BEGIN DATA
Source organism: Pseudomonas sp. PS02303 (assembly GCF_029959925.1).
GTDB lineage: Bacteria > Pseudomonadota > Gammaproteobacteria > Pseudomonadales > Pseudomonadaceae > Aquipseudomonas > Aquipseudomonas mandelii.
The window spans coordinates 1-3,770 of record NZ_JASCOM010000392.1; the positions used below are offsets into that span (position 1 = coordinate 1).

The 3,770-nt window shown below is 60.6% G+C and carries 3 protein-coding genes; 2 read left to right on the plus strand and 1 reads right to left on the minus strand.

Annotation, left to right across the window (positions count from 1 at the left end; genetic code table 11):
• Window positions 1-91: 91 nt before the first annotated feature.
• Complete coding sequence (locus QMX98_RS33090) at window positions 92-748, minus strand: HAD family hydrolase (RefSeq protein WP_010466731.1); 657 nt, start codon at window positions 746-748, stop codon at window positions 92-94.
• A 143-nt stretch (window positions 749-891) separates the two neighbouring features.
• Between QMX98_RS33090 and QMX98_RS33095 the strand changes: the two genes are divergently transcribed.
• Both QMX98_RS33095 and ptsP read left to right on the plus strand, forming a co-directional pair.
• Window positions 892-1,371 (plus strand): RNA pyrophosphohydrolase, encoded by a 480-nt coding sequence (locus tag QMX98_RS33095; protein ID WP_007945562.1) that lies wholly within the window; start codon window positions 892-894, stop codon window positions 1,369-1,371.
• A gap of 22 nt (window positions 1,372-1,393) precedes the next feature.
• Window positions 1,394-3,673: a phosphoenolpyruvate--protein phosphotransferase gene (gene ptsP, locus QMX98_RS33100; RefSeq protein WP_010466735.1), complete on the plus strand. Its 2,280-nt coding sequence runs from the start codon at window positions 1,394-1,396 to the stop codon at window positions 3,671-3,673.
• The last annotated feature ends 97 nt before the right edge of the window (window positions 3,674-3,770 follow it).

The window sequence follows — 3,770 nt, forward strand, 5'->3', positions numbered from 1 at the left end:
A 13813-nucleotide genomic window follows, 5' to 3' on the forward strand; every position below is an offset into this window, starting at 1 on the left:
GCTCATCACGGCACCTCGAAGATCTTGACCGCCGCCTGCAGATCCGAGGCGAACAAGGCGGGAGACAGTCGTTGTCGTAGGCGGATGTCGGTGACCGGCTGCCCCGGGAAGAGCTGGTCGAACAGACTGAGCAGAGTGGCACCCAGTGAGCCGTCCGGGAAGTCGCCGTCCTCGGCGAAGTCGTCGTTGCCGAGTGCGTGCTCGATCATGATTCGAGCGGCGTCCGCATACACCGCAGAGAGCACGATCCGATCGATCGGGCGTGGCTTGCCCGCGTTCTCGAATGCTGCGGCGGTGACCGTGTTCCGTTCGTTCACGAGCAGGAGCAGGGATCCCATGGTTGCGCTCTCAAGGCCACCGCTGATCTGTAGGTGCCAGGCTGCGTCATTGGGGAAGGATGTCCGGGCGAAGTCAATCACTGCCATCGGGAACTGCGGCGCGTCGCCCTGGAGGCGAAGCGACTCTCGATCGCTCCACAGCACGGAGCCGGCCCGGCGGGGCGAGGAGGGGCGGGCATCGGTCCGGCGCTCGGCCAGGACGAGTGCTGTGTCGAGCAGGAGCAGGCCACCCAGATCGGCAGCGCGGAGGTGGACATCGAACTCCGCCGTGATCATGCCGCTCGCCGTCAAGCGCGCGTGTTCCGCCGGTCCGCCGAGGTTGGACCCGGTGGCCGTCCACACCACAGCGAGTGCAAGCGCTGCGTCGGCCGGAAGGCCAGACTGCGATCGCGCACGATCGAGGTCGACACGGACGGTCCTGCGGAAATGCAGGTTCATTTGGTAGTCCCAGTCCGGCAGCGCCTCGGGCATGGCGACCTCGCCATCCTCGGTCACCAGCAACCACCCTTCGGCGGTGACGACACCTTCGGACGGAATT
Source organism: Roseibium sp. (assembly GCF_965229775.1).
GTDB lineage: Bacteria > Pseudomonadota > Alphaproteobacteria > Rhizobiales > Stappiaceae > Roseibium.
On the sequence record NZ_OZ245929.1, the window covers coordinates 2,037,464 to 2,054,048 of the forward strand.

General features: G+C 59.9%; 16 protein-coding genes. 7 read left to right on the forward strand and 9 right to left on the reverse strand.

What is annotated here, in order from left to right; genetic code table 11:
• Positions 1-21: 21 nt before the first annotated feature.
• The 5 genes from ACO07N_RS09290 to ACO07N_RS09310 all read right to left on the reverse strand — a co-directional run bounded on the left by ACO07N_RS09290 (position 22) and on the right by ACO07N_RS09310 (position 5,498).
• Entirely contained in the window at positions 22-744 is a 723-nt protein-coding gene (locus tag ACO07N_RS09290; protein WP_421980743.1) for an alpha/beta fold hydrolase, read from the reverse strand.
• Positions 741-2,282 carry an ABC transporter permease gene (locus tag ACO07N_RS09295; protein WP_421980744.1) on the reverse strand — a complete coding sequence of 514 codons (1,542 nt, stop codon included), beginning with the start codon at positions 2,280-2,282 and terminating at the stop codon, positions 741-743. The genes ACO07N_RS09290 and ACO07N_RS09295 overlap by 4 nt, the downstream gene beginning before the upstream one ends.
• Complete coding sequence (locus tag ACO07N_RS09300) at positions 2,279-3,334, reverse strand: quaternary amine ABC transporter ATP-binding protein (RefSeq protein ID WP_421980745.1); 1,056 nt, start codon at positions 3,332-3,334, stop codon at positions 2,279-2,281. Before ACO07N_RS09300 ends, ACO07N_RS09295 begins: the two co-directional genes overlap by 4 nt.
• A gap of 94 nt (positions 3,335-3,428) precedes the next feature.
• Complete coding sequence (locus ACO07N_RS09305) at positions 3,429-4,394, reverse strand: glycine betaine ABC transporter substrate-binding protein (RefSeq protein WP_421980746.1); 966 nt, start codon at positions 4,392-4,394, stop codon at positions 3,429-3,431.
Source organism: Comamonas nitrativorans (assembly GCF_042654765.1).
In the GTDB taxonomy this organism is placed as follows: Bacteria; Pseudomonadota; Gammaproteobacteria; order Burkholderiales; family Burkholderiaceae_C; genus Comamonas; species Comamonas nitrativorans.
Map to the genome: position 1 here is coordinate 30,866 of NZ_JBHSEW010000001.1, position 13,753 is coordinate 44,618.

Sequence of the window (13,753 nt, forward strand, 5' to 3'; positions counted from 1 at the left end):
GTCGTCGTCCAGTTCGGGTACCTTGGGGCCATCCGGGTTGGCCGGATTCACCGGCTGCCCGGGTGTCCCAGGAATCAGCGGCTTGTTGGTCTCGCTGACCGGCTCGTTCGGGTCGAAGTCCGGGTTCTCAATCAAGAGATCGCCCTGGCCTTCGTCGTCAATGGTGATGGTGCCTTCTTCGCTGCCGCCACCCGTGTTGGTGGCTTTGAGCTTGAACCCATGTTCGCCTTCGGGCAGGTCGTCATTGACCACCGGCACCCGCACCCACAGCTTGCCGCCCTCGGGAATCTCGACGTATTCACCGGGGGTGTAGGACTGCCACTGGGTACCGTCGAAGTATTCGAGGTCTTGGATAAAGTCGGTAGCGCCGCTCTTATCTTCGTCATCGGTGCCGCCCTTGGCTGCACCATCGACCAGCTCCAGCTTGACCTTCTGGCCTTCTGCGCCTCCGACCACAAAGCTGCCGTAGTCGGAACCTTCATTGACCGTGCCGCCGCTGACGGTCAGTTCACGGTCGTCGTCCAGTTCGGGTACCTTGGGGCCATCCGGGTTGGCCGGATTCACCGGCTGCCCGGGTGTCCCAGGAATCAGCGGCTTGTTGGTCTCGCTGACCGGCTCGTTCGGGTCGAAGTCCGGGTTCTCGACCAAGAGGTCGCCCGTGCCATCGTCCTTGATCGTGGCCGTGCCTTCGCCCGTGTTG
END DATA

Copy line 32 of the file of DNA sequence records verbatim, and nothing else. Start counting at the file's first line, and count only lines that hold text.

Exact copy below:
Map to the genome: position 1 here is coordinate 30,866 of NZ_JBHSEW010000001.1, position 13,753 is coordinate 44,618.